Poverty can be understood in a simple way as not having enough income to afford adequate quantities of food, shelter and clothing. Poverty in the U.S. Census is estimated for the people who live in a particular area. It is determined for all people except institutionalized people, people in military group quarters, people in college dormitories, and unrelated individuals under 15 years old.
The U.S. Census determines poverty status by following the standards defined by the federal government. To read more about how the Census determines poverty status, please see their definition . The Census Bureau develops what income levels will be considered "poverty" based on factors such as family size, number of children, and the number of unrelated individuals in a household.
The poverty criteria are revised annually to allow for changes in the cost of living. Poverty criteria are the same for all parts of the country and are not adjusted for regional, state or local variations in the cost of living
It can be important to understand the poverty rate because it can help to explain the characteristics of a community and its needs. It can help to describe whether community residents are financially struggling or if they are financially stable. Poverty status can also provide insight into the number of residents who are eligible for certain types of public assistance or social services.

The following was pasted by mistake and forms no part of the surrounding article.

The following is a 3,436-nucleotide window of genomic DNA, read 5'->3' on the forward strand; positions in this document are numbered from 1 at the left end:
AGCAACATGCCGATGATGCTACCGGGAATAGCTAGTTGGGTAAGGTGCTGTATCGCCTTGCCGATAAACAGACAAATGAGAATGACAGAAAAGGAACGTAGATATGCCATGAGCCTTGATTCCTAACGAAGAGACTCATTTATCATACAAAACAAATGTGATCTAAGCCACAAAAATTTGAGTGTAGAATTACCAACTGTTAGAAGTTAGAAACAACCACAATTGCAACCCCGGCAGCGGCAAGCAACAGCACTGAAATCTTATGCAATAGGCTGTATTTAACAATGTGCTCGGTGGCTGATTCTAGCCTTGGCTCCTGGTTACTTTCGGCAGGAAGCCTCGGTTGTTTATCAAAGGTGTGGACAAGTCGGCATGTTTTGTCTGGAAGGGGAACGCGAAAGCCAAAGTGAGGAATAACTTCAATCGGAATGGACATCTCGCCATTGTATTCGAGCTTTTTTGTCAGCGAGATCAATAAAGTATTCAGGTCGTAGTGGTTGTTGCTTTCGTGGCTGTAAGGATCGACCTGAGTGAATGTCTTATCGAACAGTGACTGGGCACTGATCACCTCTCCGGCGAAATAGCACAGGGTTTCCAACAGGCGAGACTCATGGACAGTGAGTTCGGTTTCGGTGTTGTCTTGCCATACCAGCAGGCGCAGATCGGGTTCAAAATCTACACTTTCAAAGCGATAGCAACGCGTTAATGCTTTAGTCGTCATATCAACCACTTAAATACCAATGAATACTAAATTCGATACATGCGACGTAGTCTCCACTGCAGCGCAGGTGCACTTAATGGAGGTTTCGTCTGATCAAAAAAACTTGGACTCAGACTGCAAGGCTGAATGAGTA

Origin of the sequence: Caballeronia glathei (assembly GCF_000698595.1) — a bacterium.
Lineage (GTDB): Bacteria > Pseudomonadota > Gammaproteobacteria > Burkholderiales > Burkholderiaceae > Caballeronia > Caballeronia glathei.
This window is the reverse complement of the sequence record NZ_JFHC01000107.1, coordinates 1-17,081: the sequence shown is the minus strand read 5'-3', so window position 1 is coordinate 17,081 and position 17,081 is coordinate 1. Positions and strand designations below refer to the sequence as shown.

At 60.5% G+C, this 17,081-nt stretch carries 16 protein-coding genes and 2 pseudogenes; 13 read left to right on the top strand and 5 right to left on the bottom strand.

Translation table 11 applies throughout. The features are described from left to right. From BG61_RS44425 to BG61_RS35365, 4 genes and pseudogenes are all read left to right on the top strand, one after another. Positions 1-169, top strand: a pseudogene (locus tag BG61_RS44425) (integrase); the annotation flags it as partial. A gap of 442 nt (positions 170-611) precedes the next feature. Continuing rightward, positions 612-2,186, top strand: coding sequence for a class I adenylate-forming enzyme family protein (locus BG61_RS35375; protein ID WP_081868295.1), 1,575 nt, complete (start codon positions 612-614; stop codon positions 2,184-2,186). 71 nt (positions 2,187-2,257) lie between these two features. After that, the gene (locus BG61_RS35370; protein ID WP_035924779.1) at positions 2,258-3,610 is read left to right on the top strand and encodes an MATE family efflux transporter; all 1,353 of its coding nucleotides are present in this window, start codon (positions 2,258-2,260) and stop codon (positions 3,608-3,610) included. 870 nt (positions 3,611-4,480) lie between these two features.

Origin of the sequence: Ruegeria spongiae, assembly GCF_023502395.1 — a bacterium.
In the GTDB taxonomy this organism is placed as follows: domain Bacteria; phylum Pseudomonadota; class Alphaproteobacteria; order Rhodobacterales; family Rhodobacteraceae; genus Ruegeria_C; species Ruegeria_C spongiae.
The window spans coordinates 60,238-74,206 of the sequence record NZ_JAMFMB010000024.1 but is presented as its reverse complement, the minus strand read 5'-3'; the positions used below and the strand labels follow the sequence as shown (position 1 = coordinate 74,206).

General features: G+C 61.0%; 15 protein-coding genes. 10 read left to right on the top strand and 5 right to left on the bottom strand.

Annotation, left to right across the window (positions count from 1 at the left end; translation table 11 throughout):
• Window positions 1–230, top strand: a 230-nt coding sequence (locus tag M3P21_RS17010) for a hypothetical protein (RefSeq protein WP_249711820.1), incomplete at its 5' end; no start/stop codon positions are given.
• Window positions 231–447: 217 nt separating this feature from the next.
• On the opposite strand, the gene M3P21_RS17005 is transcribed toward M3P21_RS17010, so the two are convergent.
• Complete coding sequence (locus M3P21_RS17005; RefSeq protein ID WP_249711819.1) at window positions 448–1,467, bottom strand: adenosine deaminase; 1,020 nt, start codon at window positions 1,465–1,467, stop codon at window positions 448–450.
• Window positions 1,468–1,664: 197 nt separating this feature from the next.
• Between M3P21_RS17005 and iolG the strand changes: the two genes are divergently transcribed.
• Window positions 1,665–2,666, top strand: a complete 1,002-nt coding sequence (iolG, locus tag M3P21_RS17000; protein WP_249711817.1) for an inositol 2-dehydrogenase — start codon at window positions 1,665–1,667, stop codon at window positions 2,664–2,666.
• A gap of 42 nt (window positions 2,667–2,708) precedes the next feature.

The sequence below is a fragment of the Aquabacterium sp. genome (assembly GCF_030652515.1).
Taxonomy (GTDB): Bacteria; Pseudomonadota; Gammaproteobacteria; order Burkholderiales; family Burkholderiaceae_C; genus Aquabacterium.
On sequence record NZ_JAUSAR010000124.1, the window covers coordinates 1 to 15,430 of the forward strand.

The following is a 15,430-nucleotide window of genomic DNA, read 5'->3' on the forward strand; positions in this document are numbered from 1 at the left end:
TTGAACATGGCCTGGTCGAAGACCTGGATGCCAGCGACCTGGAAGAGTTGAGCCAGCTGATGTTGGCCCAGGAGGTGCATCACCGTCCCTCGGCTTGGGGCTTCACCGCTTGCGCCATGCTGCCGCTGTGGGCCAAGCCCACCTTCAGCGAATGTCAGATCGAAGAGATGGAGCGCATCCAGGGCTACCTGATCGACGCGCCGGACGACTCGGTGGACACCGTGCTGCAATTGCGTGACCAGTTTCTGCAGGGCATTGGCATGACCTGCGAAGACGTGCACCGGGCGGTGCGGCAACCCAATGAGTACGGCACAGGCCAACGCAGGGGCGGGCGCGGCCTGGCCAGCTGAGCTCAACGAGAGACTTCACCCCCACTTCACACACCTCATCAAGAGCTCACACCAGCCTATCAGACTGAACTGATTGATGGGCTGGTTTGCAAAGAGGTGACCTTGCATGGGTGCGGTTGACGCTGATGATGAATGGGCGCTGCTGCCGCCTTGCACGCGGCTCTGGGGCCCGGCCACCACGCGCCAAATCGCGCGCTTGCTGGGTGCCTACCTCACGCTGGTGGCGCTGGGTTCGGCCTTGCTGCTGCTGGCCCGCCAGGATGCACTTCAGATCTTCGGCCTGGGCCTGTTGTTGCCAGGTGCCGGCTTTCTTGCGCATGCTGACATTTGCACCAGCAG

Every year the U.S. Census Bureau conducts the American Community Survey (ACS), which is a nationwide survey that collects and produces information on demographic, social, economic and housing characteristics about our nation's population. The U.S. Census Bureau contacts over 3.5 million households across the country each year to participate in the ACS. The sample is designed to ensure good geographic coverage in order to produce a good picture of the community's people and housing by surveying a representative sample of the population.
The data from the American Community Survey are made public through the U.S. Census Bureau website.
The following income sources are used to compute poverty status by the U.S. Census Bureau:
Non-cash benefits, such as food stamps and housing subsidies do not count. Capital gains and losses are excluded as well.
Click here to learn more about how the Census Bureau measures poverty: U.S. Census Bureau: How the Census Measures Poverty
Click here to learn more about how the poverty is calculated in the American Community Survey: U.S. Census Bureau: How Poverty is Calculated in the ACS
When using these data, please consider the following:
Please visit the U.S. Census Bureau's Question and Answer Center.